#SAMid is back from vacation! Kristen Abell shares what it was like to start over in mid-career. Thank you, Kristen for sharing your story.
Three years ago, I was 35 and running a university housing department of approximately 1300 students and growing. I was presenting at conferences and serving on committees all over the place. You name it, I had my fingers in it, as any high-performing mid-level student affairs career woman does.
What I also had were severe health problems – both physical and mental, a ridiculously high stress level, and not nearly enough support to keep going for much longer. I also had a strong interest in learning more about web technology – specifically building and maintaining websites – and not enough time to spend on that interest.
And then I interviewed and accepted a position that was not only a step into a completely different department, but a step down – into a position as a web developer for the university. I was no longer a mid-level professional by most standards (though I still consider myself mid-career). In fact, I was starting practically from the beginning. The learning curve was steep, but I was doing something I enjoyed, I was learning a ton of new stuff, and I wasn’t killing myself in the process.
Was it hard to start over? You bet. I still have people asking me how I like my “new” job – you know, the one I’ve been at for two-and-a-half years now. There were a number of people who just didn’t understand – I mean, the career ladder is only supposed to go up for those people that are competent, right? Also, as I got uninvited from certain meetings and groups, I definitely felt the weight my director position had held – and the weight I didn’t have now. To be honest, that part of it sucks pretty hardcore. There’s nothing like having doors that used to be opened to you suddenly slammed in your face – not because you’ve changed as a person, but because the work you do has changed. On the flip side, I figured out who my real friends and colleagues were pretty quickly – and I’ve been able to maintain relationships with them.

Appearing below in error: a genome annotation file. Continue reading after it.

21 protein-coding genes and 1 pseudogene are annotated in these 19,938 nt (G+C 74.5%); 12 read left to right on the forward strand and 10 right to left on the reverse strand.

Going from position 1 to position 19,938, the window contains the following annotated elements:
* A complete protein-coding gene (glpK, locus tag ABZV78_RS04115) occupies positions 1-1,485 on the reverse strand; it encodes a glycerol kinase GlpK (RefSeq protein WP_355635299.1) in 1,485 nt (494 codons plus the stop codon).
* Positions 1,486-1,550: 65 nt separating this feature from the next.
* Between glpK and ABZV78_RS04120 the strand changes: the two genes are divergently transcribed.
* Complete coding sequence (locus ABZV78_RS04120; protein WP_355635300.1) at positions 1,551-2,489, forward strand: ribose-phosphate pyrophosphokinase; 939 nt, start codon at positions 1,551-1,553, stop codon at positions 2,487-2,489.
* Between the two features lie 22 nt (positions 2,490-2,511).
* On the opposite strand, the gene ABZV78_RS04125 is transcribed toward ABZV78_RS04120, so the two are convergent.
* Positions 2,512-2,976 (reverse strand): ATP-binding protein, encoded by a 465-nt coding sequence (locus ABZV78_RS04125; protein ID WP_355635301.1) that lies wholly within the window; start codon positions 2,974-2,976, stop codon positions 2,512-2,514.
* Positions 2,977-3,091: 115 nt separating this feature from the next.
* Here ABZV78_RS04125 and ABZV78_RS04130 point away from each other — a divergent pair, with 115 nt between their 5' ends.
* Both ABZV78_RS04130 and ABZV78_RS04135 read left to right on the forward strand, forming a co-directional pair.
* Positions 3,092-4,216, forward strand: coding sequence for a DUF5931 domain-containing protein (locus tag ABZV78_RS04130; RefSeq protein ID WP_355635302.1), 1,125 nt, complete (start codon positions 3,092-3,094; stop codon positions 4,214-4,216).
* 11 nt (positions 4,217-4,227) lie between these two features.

Here’s the thing – people say it’s never too late to start over, and they’re right. You can even do it mid-career – believe me, I know. As long as you can understand and deal with the fact that there may be repercussions for that move. But weigh it against what you’re trying to do and make sure those repercussions weigh more than the benefits before you give into them. For me, they haven’t. And because of the depth of my experience, I’ve been given opportunities that others starting out in this career from the beginning probably haven’t been given. These often allow me a chance at leadership that I might never have gotten otherwise.
I know I’m not your typical mid-career student affairs professional – and I’ll be honest, I sort-of love that. It fits with the twisty, curvy path I’ve chosen to take in life. Is this path for everyone? Hell, no. But if you’re a brave soul who is looking for something different, don’t be afraid to turn down the road less taken. I promise you, it’s doable – and I’d even argue it’s infinitely more interesting.
Kristen Abell is a web developer at the University of Missouri-Kansas City and has been in student affairs for fifteen years, in a variety of roles. She’s worked primarily in housing and women’s centers at three different universities over that time. She has a bachelor’s degree in psychology, women’s studies and English and a master’s in social welfare from theUniversity of Kansas.
Kristen has been blogging since 2006, and she is a cofounder of and blogger at the Student Affairs Women Talk Tech collaborative blog. She has presented both regionally and nationally on various subjects in students affairs.
In addition to student affairs, Kristen blogs frequently about the issue of mental illness, especially depression. She edited and contributed to the Committed e-series and book on mental illness in student affairs with colleague Sue Caulfield.